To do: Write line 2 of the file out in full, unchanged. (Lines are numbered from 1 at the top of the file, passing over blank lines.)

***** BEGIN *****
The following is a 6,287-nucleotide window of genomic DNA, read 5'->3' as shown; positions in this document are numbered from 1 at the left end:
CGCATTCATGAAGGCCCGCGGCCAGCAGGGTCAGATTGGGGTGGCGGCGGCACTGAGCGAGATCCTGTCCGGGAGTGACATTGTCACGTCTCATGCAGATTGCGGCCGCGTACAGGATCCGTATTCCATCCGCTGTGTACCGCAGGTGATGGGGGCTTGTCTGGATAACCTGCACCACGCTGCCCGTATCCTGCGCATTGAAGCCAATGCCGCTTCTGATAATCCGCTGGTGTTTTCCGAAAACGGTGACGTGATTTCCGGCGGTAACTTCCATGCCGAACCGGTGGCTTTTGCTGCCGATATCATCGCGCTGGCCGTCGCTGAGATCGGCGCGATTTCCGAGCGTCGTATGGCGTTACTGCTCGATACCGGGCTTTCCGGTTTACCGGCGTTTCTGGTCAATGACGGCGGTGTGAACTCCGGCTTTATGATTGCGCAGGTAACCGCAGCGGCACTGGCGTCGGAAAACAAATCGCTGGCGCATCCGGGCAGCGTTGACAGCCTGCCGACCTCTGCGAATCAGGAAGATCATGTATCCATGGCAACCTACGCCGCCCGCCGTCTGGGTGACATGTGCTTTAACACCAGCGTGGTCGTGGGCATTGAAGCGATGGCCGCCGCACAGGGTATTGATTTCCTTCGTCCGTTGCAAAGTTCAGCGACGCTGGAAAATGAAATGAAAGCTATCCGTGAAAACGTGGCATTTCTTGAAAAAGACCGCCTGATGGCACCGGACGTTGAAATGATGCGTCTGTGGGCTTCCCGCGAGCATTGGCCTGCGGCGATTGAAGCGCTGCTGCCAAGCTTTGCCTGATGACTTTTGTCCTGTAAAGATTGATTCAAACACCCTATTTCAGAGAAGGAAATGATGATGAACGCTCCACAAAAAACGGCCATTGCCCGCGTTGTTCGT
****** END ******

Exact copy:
CGCATTCATGAAGGCCCGCGGCCAGCAGGGTCAGATTGGGGTGGCGGCGGCACTGAGCGAGATCCTGTCCGGGAGTGACATTGTCACGTCTCATGCAGATTGCGGCCGCGTACAGGATCCGTATTCCATCCGCTGTGTACCGCAGGTGATGGGGGCTTGTCTGGATAACCTGCACCACGCTGCCCGTATCCTGCGCATTGAAGCCAATGCCGCTTCTGATAATCCGCTGGTGTTTTCCGAAAACGGTGACGTGATTTCCGGCGGTAACTTCCATGCCGAACCGGTGGCTTTTGCTGCCGATATCATCGCGCTGGCCGTCGCTGAGATCGGCGCGATTTCCGAGCGTCGTATGGCGTTACTGCTCGATACCGGGCTTTCCGGTTTACCGGCGTTTCTGGTCAATGACGGCGGTGTGAACTCCGGCTTTATGATTGCGCAGGTAACCGCAGCGGCACTGGCGTCGGAAAACAAATCGCTGGCGCATCCGGGCAGCGTTGACAGCCTGCCGACCTCTGCGAATCAGGAAGATCATGTATCCATGGCAACCTACGCCGCCCGCCGTCTGGGTGACATGTGCTTTAACACCAGCGTGGTCGTGGGCATTGAAGCGATGGCCGCCGCACAGGGTATTGATTTCCTTCGTCCGTTGCAAAGTTCAGCGACGCTGGAAAATGAAATGAAAGCTATCCGTGAAAACGTGGCATTTCTTGAAAAAGACCGCCTGATGGCACCGGACGTTGAAATGATGCGTCTGTGGGCTTCCCGCGAGCATTGGCCTGCGGCGATTGAAGCGCTGCTGCCAAGCTTTGCCTGATGACTTTTGTCCTGTAAAGATTGATTCAAACACCCTATTTCAGAGAAGGAAATGATGATGAACGCTCCACAAAAAACGGCCATTGCCCGCGTTGTTCGT